N-glycosylation determines ionic permeability and desensitization of the TRPV1 capsaicin receptor

Nicholas A. Veldhuis, Michael J. Lew, Fe C. Abogadie, Daniel P. Poole, Ernest A. Jennings, Jason J. Ivanusic, Helge Eilers, Nigel W. Bunnett, Peter McIntyre

Research output: Contribution to journalArticlepeer-review

Abstract

The balance of glycosylation and deglycosylation of ion channels can markedly influence their function and regulation. However, the functional importance of glycosylation of the TRPV1 receptor, a key sensor of pain-sensing nerves, is not well understood, and whether TRPV1 is glycosylated in neurons is unclear. We report that TRPV1 is N-glycosylated and that N-glycosylation is a major determinant of capsaicin-evoked desensitization and ionic permeability. Both N-glycosylated and unglycosylated TRPV1 was detected in extracts of peripheral sensory nerves by Western blotting. TRPV1 expressed in HEK-293 cells exhibited various degrees of glycosylation. A mutant of asparagine 604 (N604T) was not glycosylated but did not alter plasma membrane expression of TRPV1. Capsaicin-evoked increases in intracellular calcium ([Ca2+] i) were sustained in wild-type TRPV1 HEK-293 cells but were rapidly desensitized in N604T TRPV1 cells. There was marked cell-to-cell variability in capsaicin responses and desensitization between individual cells expressing wild-type TRPV1 but highly uniform responses in cells expressing N604T TRPV1, consistent with variable levels of glycosylation of the wild-type channel. These differences were also apparent when wild-type or N604T TRPV1-GFP fusion proteins were expressed in neurons from trpv1-/- mice. Capsaicin evoked a marked, concentration dependent increase in uptake of the large cationic dye YO-PRO-1 in cells expressing wild-type TRPV1, indicative of loss of ion selectivity, that was completely absent in cells expressing N604T TRPV1. Thus, TRPV1 is variablyN-glycosylated and glycosylation is a key determinant of capsaicin regulation of TRPV1 desensitization and permeability. Our findings suggest that physiological or pathological alterations in TRPV1 glycosylation would affect TRPV1 function and pain transmission.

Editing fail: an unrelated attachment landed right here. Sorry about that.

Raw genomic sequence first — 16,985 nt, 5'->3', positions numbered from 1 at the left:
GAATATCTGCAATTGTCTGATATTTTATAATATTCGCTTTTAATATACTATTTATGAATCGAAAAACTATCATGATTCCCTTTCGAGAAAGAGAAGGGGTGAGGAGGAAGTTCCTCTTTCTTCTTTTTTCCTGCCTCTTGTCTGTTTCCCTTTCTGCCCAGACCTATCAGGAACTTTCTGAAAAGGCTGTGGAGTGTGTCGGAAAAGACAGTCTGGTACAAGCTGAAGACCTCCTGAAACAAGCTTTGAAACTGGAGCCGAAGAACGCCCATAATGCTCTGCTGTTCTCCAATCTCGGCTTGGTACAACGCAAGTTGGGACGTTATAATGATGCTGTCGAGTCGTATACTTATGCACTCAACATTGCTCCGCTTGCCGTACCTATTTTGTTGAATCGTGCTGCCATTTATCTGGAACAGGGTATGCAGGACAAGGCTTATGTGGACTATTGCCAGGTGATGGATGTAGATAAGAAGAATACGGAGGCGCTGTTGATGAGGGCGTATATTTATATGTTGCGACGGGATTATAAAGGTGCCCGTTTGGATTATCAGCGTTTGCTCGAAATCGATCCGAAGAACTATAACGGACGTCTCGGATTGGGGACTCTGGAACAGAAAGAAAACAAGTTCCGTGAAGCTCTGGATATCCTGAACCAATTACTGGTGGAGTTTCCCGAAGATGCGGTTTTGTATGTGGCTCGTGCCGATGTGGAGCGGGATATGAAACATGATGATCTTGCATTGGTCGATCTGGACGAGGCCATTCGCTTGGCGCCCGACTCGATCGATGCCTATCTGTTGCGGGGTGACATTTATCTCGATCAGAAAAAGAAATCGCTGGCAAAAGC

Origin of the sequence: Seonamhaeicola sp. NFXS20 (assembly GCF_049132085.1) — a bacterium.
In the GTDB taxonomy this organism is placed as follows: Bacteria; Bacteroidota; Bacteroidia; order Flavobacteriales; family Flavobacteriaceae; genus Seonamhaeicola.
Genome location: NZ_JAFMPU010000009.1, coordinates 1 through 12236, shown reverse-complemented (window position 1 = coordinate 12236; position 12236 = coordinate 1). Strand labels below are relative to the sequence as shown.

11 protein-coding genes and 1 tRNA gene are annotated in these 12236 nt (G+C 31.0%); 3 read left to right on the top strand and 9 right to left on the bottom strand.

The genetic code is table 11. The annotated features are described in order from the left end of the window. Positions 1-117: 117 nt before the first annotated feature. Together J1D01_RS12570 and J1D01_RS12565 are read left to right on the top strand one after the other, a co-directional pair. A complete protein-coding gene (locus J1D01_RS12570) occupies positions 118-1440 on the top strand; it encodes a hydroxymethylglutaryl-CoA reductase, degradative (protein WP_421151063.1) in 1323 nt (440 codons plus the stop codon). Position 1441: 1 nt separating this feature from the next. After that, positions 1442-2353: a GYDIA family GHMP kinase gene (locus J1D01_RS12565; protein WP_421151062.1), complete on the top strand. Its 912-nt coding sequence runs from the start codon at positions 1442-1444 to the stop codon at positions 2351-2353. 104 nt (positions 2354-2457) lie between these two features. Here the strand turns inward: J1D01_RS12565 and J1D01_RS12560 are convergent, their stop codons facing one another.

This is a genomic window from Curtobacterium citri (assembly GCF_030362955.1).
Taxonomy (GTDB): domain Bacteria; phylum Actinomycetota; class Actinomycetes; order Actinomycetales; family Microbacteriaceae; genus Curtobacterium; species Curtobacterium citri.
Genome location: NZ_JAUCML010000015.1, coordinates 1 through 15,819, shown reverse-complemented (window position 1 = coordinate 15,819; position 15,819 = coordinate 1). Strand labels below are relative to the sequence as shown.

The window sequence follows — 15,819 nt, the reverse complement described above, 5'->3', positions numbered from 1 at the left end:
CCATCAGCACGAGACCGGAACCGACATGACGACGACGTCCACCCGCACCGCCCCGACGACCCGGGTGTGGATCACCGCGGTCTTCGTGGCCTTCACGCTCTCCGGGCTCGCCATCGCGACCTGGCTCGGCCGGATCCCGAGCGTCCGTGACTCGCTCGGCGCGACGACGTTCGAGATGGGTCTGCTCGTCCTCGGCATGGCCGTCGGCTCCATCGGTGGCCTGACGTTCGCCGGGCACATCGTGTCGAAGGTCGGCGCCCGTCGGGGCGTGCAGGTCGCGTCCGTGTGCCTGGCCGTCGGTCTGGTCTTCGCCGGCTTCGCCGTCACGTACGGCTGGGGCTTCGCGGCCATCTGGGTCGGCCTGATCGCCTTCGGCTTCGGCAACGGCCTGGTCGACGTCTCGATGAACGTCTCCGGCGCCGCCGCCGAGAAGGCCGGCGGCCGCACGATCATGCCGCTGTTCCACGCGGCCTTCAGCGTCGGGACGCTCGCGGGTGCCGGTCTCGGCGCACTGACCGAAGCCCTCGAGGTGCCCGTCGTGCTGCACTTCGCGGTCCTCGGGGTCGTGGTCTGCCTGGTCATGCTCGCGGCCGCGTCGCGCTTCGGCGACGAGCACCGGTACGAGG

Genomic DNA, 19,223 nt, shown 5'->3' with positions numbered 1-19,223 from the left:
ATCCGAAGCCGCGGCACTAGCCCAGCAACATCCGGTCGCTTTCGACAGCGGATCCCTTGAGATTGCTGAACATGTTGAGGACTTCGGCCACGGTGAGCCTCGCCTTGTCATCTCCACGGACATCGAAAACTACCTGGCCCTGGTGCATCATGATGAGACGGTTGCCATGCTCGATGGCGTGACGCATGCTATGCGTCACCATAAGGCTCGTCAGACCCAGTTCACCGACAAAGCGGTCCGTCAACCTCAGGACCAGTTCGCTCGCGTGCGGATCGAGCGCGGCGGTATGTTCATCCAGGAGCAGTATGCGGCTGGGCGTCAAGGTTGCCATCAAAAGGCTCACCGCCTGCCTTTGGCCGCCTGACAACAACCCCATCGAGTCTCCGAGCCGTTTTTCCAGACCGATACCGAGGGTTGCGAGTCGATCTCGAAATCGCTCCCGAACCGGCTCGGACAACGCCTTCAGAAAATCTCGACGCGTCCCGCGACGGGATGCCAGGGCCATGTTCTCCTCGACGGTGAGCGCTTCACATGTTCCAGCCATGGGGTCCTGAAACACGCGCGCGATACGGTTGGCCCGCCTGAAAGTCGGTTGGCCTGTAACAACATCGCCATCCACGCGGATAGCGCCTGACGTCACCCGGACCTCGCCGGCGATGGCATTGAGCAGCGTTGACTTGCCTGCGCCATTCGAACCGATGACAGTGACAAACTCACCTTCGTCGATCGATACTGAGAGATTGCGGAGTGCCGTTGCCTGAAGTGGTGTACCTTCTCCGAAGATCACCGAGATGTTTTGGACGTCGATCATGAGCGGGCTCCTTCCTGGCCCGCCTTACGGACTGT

Original languageEnglish (US)
Pages (from-to)21765-21772
Number of pages8
JournalJournal of Biological Chemistry
Volume287
Issue number26
DOIs
StatePublished - Jun 22 2012

ASJC Scopus subject areas

  • Biochemistry
  • Molecular Biology
  • Cell Biology

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